chicago white sox win 2008 al central division title

chicago white sox win 2008 al central division title

White Sox win 3 elimination games in a row to win the AL Central title — The Chicago White Sox looked dead in the water, losing  4 of their final 5 games to the Minnesota Twins and Cleveland Indians, coughing up a 2.5 game division lead and falling 1/2 game behind the Twins with one game to play.  The final game of the Cleveland series and the regular season was a must win game with Mark Buehrle on the bump, the Sox beat the Indians to force the Monday afternoon post-season makeup game against the Detroit Tigers.  The Sox win the makeup game against the Tigers, forcing a one game playoff game against the Twins for the AL Division title, this time, in Chicago.   The Sox, behind a masterpiece by LHP John Danks, beat the Twins 1-0 and claim the AL Central Division title, winning three elimination games in a row.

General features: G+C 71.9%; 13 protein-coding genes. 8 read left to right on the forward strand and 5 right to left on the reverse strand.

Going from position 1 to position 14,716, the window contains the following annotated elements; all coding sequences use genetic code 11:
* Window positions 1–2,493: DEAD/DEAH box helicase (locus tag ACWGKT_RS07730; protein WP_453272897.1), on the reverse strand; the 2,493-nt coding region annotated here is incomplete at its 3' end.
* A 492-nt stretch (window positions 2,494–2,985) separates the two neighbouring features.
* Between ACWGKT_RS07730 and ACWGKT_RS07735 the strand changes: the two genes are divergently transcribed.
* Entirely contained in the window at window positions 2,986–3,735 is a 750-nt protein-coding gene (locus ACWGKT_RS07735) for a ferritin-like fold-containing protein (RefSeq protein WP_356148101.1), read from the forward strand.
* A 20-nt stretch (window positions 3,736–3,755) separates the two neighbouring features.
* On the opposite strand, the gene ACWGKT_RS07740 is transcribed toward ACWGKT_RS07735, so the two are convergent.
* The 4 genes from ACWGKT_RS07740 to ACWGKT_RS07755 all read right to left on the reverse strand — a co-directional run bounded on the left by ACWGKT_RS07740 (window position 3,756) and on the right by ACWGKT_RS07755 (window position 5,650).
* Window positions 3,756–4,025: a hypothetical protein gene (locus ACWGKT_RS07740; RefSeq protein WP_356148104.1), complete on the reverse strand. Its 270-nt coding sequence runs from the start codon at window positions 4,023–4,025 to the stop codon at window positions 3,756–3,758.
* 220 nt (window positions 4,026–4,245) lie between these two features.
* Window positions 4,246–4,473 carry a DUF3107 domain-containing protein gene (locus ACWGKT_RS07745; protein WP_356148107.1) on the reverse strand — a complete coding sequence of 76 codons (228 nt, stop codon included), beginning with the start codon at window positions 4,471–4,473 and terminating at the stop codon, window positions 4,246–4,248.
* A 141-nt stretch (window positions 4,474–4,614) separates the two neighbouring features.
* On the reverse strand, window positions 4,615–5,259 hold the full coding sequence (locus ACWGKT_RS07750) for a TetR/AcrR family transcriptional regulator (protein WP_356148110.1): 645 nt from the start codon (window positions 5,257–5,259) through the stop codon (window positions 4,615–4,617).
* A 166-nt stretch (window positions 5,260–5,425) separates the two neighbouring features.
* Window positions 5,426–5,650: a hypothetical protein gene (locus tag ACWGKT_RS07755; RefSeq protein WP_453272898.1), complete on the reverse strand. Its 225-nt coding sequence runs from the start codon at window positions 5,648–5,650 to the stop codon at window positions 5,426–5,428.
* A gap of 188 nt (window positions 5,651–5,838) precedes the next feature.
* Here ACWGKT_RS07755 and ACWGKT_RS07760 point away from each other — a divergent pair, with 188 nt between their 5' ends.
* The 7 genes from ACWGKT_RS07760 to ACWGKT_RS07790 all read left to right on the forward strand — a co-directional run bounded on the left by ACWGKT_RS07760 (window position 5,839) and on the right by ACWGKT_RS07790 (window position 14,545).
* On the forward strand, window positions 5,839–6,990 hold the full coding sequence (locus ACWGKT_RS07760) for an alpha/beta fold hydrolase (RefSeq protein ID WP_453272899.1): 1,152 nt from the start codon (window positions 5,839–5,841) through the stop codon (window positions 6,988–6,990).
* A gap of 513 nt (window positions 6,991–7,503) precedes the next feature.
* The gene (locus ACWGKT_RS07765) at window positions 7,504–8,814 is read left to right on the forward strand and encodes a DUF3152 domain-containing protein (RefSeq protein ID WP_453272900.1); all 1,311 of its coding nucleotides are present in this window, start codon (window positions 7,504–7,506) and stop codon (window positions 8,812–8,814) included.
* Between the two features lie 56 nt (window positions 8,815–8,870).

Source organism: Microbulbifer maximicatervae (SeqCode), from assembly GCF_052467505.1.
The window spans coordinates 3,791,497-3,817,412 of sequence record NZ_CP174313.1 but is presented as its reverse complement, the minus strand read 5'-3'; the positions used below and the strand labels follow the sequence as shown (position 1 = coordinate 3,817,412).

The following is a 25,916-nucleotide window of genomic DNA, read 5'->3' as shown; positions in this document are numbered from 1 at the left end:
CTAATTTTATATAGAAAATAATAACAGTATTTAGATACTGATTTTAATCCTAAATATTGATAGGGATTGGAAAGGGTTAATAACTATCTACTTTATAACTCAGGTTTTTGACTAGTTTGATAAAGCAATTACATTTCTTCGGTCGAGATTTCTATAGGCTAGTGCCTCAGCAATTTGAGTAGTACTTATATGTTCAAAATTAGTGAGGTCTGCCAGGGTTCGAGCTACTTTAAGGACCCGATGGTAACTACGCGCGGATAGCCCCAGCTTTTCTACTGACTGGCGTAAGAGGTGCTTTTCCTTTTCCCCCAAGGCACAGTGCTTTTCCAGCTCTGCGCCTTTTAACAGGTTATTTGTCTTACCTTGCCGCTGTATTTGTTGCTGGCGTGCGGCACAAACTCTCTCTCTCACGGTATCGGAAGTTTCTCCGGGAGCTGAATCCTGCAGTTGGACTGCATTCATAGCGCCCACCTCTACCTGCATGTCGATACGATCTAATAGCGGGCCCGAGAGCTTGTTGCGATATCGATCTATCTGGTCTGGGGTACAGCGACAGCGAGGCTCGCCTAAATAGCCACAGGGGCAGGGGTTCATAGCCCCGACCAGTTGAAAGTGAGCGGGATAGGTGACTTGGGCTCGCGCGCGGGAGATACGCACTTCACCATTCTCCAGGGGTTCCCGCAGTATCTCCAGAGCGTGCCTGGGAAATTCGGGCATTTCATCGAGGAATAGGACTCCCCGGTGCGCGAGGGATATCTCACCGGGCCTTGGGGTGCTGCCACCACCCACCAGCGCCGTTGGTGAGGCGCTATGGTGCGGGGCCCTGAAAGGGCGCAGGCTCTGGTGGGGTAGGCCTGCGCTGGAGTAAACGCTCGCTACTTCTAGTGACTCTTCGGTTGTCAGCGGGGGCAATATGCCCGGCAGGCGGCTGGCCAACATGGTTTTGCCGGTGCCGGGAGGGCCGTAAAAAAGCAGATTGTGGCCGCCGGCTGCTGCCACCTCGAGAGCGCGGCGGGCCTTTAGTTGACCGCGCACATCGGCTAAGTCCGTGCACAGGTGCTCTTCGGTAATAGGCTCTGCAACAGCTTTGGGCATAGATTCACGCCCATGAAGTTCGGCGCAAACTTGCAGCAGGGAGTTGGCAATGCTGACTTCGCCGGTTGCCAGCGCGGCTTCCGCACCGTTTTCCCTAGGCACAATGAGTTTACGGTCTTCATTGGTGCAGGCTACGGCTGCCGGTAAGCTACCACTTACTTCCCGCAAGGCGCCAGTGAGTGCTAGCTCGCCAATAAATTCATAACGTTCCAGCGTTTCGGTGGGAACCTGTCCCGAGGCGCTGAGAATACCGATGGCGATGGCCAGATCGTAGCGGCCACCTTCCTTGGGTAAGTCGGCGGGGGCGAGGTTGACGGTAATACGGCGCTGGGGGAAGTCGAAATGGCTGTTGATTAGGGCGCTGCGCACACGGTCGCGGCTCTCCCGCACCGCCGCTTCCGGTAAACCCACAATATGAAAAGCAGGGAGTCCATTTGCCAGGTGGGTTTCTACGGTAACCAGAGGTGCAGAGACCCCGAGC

derrick rose drafted #1 by chicago bulls

derrick rose drafted #1 by chicago bulls

Chicago Bulls win the 1st pick in the NBA Draft and the right to select PG Derrick Rose Chicago Bulls GM John Paxson had to work wonders to undo all the bad karma and decision-making by Bulls brass in the post-Michael Jordan/Phil Jackson era, but by sheer luck,  one of those bouncing ping-pong ball went red, and the Bulls, with a x% chance, landed the #1 pick in the 2008 NBA draft.  Around the same time, a young freshman PG from Chicago was leading his one-loss  Memphis Tigers team to the 2008 National Championship game against the Kansas Jayhawks.  The Jayhawks win the title, the young freshman forgoes his eligibility and declares eligible for the NBA Draft and the prodigal son returns a hero.

The City of Chicago becomes a finalist for host city for the 2016 Olympic Summer Games — Chicago survived the US bid process to emerge as the US entry for host of the 2016 Olympics.  Election Night provided the world a glimpse of what Chicago 2016 could be as Grant Park served as the world’s stage for President-Elect Barack Obama’s election night speech.  Chicago is President Obama’s hometown and can be in prime position to be named 2016 host, but it can’t rest on that momentum as concerns about finances, transportation infrastructure, and sports facilities still shroud Chicago’s Olympic bid chances.

Youngsters lead the resurgence of the Chicago Blackhawks

Youngsters lead the resurgence of the Chicago Blackhawks